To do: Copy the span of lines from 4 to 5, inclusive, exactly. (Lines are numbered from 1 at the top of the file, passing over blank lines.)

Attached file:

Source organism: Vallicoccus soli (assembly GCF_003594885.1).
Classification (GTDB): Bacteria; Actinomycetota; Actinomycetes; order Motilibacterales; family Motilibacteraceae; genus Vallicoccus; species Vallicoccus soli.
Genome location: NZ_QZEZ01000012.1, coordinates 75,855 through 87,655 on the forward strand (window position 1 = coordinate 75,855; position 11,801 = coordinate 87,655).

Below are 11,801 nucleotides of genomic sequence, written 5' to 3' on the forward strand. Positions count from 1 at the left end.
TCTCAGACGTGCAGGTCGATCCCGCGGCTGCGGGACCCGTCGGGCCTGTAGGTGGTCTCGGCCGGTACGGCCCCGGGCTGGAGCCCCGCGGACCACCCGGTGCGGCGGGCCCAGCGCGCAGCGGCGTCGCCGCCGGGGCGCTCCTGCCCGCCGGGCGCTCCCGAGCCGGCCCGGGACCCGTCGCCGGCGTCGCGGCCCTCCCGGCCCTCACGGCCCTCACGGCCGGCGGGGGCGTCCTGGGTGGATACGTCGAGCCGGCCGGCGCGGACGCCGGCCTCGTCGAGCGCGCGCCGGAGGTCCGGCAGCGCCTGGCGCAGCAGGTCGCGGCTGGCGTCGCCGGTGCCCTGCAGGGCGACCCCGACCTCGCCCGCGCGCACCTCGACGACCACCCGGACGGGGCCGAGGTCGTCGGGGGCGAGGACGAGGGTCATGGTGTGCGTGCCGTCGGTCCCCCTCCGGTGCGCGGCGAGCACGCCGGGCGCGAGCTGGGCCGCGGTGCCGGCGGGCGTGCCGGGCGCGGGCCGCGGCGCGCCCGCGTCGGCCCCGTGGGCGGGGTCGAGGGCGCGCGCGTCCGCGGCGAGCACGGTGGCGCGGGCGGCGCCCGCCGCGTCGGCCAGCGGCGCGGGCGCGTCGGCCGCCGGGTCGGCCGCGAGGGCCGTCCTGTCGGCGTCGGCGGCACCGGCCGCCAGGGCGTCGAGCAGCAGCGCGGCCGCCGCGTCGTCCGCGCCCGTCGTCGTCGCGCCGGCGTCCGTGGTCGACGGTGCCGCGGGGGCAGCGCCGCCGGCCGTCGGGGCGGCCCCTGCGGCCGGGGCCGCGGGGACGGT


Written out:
Below are 11,801 nucleotides of genomic sequence, written 5' to 3' on the forward strand. Positions count from 1 at the left end.
TCTCAGACGTGCAGGTCGATCCCGCGGCTGCGGGACCCGTCGGGCCTGTAGGTGGTCTCGGCCGGTACGGCCCCGGGCTGGAGCCCCGCGGACCACCCGGTGCGGCGGGCCCAGCGCGCAGCGGCGTCGCCGCCGGGGCGCTCCTGCCCGCCGGGCGCTCCCGAGCCGGCCCGGGACCCGTCGCCGGCGTCGCGGCCCTCCCGGCCCTCACGGCCCTCACGGCCGGCGGGGGCGTCCTGGGTGGATACGTCGAGCCGGCCGGCGCGGACGCCGGCCTCGTCGAGCGCGCGCCGGAGGTCCGGCAGCGCCTGGCGCAGCAGGTCGCGGCTGGCGTCGCCGGTGCCCTGCAGGGCGACCCCGACCTCGCCCGCGCGCACCTCGACGACCACCCGGACGGGGCCGAGGTCGTCGGGGGCGAGGACGAGGGTCATGGTGTGCGTGCCGTCGGTCCCCCTCCGGTGCGCGGCGAGCACGCCGGGCGCGAGCTGGGCCGCGGTGCCGGCGGGCGTGCCGGGCGCGGGCCGCGGCGCGCCCGCGTCGGCCCCGTGGGCGGGGTCGAGGGCGCGCGCGTCCGCGGCGAGCACGGTGGCGCGGGCGGCGCCCGCCGCGTCGGCCAGCGGCGCGGGCGCGTCGGCCGCCGGGTCGGCCGCGAGGGCCGTCCTGTCGGCGTCGGCGGCACCGGCCGCCAGGGCGTCGAGCAGCAGCGCGGCCGCCGCGTCGTCCGCGCCCGTCGTCGTCGCGCCGGCGTCCGTGGTCGACGGTGCCGCGGGGGCAGCGCCGCCGGCCGTCGGGGCGGCCCCTGCGGCCGGGGCCGCGGGGACGGT